Friday, March 21, 2014
For the past few years, I've gone just about every Sunday (sometimes Saturdays) to visit someone who was a big part of my life - "Miss Hazel" Jackson. I knew her two ways. First, as long as I can remember, she was the bookkeeper for my daddy. For decades, she would sit at her desk in his hardware store which was sold in the early 1970's. After that, Daddy opened a railroad business, and Miss Hazel moved down there and kept things in order. She retired at the age of 83.
She was also the mother of my best friend growing up. Her daughter Linda and I did everything together. We even dressed alike sometimes (like Easter of the third grade). We had identical lime green fluffy dresses, navy blue "duster" coats, black patent leather shoes and pocketbooks and some matching lime-green contraption in our hair. Linda's looked great, but mine sent my blondish hair into two giant fuzzy balls on either side of my head. Linda isn't ashamed of the picture of us, but I am.
After my parents died in 2004 and 2007, I adopted Miss Hazel as my other mother. She had actually been my mother's best friend and visited her almost daily. She was Mother's confidante and had the most gentle, sweetest manner about her.
Then, it came Miss Hazel's turn to be semi-homebound. In her early 90's, she began using a walker, but her mind was as sharp as a tack. Since getting to church was such a hassle, I would play hymns for her while she sat and listened. Neither of us could sing, so we had to make do with just the music. She was always so appreciative. I enjoyed our sessions because I was able to revisit all the old hymns I knew from childhood. We would go on for at least an hour or more, flipping through hymnbooks, including the old Broadman Hymnal with shaped notes. This is the first hymnbook I knew growing up in the Palmetto Baptist Church. I still remember the page numbers to some of my favorite songs.
Since Miss Hazel spent part of her days in a chair by a big window, her son and I set up some bird feeders. Miss Hazel called the visitors "my babies." Then, I got the idea to make her a garden right there where she could see it. Her peonies on the other side of the house were out of view, as were the camellia bush and some azaleas.
A friend, Richard Grace, brought a truckload of super-heavy cobblestones from the stash at the farm. We used them to make an oval shape. Then I started digging. It was like trying to get a shovel into concrete, the ground was so inhospitable and hard.
Eventually, though, I piled on enough good soil and manure to get some things growing. In the fall, I'd set out pansies around the pink and red 'Knockout' roses. The latter would sometimes bloom until Christmas. Every year, I would add something - Asiatic and Oriental lilies, 'Becky' daisies, black-eyed Susans and daffodils, to name a few. I moved some daylilies from the side of the house into the bed. A 'Mini-Penny' hydrangea I put in didn't bloom for four years, so I took that out.
In summer, I planted those red begonias that grow up rather tall. I also planted tibouchina (which is blue) and a mandevilla (pink one year, red the next) to last until frost. The crowning touch was a bird bath, a Mother's Day gift from her son Eddie and daughter-in-law Peggy. This latter made the garden look very official, and the birds loved it.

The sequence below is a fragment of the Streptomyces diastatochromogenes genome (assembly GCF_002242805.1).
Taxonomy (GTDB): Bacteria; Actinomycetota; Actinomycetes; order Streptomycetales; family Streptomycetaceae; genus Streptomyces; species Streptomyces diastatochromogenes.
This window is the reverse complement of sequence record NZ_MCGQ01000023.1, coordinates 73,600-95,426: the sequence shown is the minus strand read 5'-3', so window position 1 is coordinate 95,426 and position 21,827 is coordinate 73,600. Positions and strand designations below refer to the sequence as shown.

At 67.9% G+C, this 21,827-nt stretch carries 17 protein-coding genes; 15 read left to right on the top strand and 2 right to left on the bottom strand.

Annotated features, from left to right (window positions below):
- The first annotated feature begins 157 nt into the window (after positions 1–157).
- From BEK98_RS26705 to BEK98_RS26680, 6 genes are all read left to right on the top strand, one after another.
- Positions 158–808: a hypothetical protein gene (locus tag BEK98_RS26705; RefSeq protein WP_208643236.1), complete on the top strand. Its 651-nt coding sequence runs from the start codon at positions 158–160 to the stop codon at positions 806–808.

On the last Sunday in February and the first Sunday in March, I arrived to find Miss Hazel sitting at the computer on the sunporch, playing solitaire. We had our hymn sing, as usual, and read the news from the Palmetto Baptist Church. I promised her that the next week we'd go for a walk outside if the weather was pretty.
But, when I got there for my visit, I found her sitting alone in a darkened room, totally incoherent and very ill. She was still in her bedclothes and weak as a kitten.
I won't go into the ensuing events, but last Sunday morning - a week later - she died. I'm still processing how sudden it all was. I know that things can change fast when you're 93 years old, but it all seemed to come about out of the blue.
Sunday is coming up again, and it will never be the same. Miss Hazel served as a touchstone to my childhood and my hometown and my parents. She was the most gentle person, always hard-working, never said an unkind word about anyone and always so appreciative of the hymn playing and the little garden outside her window.
Pictured above is that garden in late spring of last year. It was the view Miss Hazel saw from her chair. I also planted some borders in front of her house with yellow tree roses, ferns, and seasonal annuals. Last year, a pink, re-seeding petunia appeared and was absolutely beautiful (where did it come from? I will never know). Confederate jasmine was trained up to the roof on either side of the porch. She could see this garden when she sat and played solitaire on the computer.
That little oval garden was surprisingly difficult to get started. And, in summer there were so many mosquitoes, I would have to saturate myself with Deet to go out there and weed. But, it will be the most important garden I'll ever plant, and I'm so glad that for a few seasons, this dearest person could watch the flowers grow and the birds splash around. Actually, I think I got so much more out of all of it than did she. It was so comforting to be in her presence, and I will miss her so much.